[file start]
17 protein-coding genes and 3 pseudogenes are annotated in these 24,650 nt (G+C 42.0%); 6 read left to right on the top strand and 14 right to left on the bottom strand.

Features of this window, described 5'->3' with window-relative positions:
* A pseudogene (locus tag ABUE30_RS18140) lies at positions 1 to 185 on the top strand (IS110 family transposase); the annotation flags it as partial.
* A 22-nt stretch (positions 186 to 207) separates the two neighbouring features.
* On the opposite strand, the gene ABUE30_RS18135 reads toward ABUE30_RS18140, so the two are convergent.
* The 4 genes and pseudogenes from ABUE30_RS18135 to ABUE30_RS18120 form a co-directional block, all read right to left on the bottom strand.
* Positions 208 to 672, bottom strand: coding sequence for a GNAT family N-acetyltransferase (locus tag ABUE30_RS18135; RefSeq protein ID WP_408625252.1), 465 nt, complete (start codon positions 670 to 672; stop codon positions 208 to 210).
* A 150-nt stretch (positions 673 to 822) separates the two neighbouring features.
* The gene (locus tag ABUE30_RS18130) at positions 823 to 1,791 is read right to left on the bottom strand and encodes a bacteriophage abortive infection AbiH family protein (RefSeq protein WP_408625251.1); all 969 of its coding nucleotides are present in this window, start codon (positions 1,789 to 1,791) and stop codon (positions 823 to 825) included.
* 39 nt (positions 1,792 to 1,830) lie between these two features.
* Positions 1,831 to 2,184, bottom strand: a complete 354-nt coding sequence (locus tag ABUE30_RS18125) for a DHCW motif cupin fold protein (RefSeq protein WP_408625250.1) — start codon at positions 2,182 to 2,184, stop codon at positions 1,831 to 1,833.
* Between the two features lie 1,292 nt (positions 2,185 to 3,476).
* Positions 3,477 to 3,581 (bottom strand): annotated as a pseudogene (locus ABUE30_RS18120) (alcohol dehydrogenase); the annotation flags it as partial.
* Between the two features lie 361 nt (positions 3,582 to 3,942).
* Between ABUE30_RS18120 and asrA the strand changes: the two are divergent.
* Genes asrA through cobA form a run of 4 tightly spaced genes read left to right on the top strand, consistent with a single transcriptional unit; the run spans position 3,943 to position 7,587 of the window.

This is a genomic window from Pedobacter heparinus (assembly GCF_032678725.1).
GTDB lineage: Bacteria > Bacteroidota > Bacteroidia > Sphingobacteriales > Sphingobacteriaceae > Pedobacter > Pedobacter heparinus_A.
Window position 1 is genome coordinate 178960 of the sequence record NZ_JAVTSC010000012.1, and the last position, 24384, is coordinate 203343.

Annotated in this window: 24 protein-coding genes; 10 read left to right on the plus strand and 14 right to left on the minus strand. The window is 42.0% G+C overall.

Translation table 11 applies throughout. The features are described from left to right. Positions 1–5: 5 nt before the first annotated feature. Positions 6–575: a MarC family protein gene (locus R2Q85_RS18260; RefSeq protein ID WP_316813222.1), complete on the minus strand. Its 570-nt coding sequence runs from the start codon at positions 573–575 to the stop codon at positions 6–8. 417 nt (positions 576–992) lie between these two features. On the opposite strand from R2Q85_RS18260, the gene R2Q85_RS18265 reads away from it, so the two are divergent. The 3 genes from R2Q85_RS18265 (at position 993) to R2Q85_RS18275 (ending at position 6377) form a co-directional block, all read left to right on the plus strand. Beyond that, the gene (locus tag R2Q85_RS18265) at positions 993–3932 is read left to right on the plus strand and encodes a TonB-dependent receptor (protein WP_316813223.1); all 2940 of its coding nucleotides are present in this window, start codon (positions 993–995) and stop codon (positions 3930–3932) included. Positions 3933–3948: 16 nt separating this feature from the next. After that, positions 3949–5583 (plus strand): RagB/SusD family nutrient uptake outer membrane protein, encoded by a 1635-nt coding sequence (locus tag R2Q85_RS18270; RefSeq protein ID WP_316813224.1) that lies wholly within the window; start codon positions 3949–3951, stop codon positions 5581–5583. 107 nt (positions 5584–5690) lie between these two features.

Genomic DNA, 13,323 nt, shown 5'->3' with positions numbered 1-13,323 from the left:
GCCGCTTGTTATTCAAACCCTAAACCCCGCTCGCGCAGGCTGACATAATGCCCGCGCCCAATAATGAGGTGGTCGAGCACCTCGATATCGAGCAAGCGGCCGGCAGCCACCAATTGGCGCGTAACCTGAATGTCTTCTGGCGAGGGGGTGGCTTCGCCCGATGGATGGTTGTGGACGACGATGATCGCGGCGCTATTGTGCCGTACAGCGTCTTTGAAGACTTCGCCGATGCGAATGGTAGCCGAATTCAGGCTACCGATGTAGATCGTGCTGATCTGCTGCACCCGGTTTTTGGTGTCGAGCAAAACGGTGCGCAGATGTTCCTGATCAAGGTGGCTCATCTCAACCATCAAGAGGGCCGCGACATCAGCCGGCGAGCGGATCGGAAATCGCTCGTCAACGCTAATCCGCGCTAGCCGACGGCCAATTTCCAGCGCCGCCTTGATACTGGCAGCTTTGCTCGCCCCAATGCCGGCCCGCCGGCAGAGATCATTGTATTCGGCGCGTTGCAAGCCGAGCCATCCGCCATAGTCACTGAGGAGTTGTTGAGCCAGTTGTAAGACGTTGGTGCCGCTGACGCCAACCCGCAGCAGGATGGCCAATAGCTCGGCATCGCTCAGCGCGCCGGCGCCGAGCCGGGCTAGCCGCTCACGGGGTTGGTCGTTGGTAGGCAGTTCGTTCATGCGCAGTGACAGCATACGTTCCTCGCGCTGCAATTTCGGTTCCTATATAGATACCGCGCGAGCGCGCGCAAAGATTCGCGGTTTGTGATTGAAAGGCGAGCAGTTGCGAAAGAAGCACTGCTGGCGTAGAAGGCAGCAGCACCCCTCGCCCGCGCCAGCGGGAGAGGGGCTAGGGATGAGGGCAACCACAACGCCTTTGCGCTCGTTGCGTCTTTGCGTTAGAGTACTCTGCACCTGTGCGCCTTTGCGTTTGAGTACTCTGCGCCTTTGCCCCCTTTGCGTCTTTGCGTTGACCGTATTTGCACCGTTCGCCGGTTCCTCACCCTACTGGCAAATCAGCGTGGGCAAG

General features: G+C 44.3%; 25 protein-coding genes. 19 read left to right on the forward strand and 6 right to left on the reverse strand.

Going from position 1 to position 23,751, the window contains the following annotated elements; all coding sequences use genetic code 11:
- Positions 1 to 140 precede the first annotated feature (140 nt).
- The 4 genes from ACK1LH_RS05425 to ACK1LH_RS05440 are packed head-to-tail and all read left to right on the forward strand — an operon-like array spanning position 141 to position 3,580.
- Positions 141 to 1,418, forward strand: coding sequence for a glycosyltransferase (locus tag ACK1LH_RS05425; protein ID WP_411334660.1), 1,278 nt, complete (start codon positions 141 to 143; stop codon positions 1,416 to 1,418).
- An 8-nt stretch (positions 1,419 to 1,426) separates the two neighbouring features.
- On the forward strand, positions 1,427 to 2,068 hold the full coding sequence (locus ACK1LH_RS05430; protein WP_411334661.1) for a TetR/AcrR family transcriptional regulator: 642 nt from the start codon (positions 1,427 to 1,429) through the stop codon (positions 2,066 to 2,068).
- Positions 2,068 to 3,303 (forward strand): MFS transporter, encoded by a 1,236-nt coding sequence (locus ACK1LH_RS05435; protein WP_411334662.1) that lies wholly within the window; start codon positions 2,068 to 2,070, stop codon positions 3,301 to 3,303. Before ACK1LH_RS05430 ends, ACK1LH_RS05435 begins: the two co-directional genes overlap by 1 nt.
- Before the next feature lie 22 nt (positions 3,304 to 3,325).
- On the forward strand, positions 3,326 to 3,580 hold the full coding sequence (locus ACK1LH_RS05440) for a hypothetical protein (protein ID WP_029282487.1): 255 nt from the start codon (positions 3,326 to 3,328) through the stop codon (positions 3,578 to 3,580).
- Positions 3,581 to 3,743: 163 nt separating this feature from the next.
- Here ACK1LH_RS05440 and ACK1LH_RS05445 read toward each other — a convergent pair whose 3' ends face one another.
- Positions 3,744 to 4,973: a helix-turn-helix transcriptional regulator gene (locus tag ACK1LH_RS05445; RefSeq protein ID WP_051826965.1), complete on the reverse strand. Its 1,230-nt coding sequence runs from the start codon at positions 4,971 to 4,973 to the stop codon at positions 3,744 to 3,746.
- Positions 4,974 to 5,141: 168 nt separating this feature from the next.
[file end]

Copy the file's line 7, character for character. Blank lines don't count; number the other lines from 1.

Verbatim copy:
* Positions 208 to 672, bottom strand: coding sequence for a GNAT family N-acetyltransferase (locus tag ABUE30_RS18135; RefSeq protein ID WP_408625252.1), 465 nt, complete (start codon positions 670 to 672; stop codon positions 208 to 210).